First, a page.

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Ferdinand Christian Baur.

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finite, whatever importance it may seem to have when regarded by
itself, can appear no otherwise but in its finiteness and nothingness;
while, on the contrary, to him who lives only in the finite, and has
never learned to direct himself towards the absolute, the absolute
does not exist at all; it is a sphere entirely closed to his
consciousness; it is a thing altogether transcendent and incompre-
hensible ; he can hold it for nothing but foolishness. This is the
difference between the psychical and the pneumatical man; the
psychical man does not receive into himself the spiritual, the divine,
that which is the contents of the spiritual Christian consciousness,
for to him it is foohshness; it transcends his consciousness, he can-
not comprehend it, because it must be spiritually comprehended.
The spiritual man, on the other hand, possesses the adequate form
of comprehension for everything, but he himseK is beyond the ade-
quate comprehension of every one who is not himself spiritual (1 Cor.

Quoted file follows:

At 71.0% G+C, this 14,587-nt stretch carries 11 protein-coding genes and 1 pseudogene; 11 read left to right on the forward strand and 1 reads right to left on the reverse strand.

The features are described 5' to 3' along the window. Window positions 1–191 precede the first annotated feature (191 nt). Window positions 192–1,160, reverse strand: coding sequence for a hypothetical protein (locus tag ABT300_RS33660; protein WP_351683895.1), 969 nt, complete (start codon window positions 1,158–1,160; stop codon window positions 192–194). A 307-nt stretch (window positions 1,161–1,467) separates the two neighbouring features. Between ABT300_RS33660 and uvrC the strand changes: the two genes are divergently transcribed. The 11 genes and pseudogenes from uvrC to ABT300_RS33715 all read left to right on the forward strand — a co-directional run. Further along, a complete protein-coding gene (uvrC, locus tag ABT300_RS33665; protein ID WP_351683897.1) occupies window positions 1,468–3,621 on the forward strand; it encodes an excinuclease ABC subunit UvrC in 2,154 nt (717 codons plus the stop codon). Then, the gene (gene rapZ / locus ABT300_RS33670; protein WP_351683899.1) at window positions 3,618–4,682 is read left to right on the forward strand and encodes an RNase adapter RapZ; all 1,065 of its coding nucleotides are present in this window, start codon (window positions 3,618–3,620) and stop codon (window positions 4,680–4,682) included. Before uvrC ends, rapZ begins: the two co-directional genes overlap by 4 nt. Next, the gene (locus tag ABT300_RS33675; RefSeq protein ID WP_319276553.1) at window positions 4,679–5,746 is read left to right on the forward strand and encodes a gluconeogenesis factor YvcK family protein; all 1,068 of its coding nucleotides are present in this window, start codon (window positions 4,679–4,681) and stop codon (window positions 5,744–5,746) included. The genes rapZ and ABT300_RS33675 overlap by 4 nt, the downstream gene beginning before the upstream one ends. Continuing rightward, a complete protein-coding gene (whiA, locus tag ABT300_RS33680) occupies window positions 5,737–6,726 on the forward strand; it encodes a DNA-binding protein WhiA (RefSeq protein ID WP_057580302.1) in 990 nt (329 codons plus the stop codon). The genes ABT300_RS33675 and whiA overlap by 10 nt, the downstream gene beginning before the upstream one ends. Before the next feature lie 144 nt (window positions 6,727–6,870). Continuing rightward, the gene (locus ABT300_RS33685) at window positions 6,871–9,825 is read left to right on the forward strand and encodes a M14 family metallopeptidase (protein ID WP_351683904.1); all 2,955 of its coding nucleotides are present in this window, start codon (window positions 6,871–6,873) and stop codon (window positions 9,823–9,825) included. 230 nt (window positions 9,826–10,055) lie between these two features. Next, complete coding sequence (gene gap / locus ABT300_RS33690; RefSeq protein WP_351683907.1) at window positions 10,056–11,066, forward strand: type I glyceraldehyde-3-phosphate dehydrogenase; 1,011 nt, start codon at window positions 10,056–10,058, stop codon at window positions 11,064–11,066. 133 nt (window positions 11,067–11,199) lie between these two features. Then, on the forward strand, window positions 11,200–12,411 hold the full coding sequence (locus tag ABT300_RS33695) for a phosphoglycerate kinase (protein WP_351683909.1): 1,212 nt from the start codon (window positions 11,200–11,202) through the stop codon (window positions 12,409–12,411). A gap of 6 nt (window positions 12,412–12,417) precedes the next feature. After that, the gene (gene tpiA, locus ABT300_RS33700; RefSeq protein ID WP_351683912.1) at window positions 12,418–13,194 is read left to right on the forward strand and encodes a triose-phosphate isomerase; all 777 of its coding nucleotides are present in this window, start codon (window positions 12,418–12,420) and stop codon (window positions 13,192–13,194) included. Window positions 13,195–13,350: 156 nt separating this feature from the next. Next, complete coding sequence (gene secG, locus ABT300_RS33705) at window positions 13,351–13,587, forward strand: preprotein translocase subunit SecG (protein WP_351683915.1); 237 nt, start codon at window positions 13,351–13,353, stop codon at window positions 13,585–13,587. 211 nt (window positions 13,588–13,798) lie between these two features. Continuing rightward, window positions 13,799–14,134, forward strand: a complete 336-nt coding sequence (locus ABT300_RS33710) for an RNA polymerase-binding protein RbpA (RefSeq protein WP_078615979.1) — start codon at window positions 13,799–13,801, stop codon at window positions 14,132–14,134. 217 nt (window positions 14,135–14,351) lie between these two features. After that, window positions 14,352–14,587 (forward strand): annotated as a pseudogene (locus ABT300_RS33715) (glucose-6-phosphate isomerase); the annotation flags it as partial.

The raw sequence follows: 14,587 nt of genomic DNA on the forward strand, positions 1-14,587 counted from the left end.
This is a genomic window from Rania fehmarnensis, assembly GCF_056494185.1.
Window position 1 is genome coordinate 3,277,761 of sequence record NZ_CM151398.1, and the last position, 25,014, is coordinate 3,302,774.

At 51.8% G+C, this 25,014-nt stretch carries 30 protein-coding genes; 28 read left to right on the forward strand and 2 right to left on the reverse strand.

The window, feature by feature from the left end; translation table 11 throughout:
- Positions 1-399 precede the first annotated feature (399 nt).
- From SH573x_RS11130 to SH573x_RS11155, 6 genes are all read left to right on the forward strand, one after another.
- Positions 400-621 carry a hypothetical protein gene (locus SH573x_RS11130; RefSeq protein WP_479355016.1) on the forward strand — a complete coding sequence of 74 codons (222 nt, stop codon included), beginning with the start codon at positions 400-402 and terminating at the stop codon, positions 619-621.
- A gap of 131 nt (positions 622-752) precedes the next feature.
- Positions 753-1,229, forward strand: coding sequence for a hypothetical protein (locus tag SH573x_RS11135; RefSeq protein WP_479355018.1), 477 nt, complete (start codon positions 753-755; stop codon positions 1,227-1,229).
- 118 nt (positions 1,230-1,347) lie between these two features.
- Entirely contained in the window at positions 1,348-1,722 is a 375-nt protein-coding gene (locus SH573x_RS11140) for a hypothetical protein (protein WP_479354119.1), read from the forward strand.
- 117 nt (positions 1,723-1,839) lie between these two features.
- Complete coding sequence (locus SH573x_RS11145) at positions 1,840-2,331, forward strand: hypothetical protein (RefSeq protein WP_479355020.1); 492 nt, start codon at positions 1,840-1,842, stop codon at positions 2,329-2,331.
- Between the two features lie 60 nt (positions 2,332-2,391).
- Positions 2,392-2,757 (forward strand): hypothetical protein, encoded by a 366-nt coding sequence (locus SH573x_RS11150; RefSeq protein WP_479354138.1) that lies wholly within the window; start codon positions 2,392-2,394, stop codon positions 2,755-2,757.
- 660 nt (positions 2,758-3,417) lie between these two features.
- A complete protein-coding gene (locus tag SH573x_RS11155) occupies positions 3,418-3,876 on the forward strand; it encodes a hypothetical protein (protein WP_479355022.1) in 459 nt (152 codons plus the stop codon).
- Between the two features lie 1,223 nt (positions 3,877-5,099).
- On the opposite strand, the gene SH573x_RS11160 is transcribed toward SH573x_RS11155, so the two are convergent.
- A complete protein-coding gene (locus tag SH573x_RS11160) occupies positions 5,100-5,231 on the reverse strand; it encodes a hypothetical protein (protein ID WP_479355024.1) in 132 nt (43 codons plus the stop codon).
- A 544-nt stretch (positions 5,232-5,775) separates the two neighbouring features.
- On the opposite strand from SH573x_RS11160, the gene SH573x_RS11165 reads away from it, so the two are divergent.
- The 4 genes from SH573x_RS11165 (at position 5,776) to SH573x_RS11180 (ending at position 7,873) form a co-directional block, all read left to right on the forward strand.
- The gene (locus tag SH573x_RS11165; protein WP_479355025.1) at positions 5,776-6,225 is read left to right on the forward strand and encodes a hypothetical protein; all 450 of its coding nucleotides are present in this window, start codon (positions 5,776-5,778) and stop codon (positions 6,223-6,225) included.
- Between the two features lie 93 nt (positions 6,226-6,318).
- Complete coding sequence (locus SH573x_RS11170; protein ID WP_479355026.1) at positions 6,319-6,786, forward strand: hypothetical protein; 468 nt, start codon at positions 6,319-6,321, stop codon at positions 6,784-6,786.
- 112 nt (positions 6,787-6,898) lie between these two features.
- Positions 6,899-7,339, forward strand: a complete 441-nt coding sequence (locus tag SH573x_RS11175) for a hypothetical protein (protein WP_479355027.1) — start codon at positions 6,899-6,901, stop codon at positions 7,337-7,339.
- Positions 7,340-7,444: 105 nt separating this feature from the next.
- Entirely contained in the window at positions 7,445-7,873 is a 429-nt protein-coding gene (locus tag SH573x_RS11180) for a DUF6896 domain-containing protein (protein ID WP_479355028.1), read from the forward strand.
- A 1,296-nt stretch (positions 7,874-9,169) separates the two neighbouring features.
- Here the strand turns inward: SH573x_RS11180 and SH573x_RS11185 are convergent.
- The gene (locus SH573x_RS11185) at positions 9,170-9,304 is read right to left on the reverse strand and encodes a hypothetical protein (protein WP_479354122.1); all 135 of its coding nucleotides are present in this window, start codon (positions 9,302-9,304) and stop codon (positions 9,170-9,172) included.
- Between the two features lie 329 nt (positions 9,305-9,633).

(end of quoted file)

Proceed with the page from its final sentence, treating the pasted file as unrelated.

ii. 14, 15). This is the absolute superiority of the stand-point of
the Christian consciousness. He who occupies the absolute stand-
point possesses in it the absolute standard for everything that is
merely relative ; but he who holds to the relative, the finite, will
always remain in an inadequate relation to the absolute. In all
this we have the explanation which the apostle himseK has given
us of the principle of his Christian consciousness.



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SECOND CHAPTER

THE DOCTRINE OF JUSTIFICATION. — (1.) IN ITS NEGATIVE ASPECT :
o avOpciyiro^ ov Bifcatourai ef cfyyoov vofiov.

The Christian consciousness is, in its principle, as we have
shown, an essentially spiritual one ; the spirit which speaks in it
is the spirit of God himself. Being a spiritual consciousness in
this sense, it is further the consciousness of the sonship of God,
of communion and union with God, of reconciliation with Him.
Since, however, this reconciliation with God is, as the Christian
idea of it implies, a thing that has had a beginning, the first question
to be asked in order to a more definite understanding of the contents
of the Christian consciousness is, how this reconciliation has been
brought about. The answer to this question is found in the chief
proposition of the Pauline doctrine, — that man is justified, not by-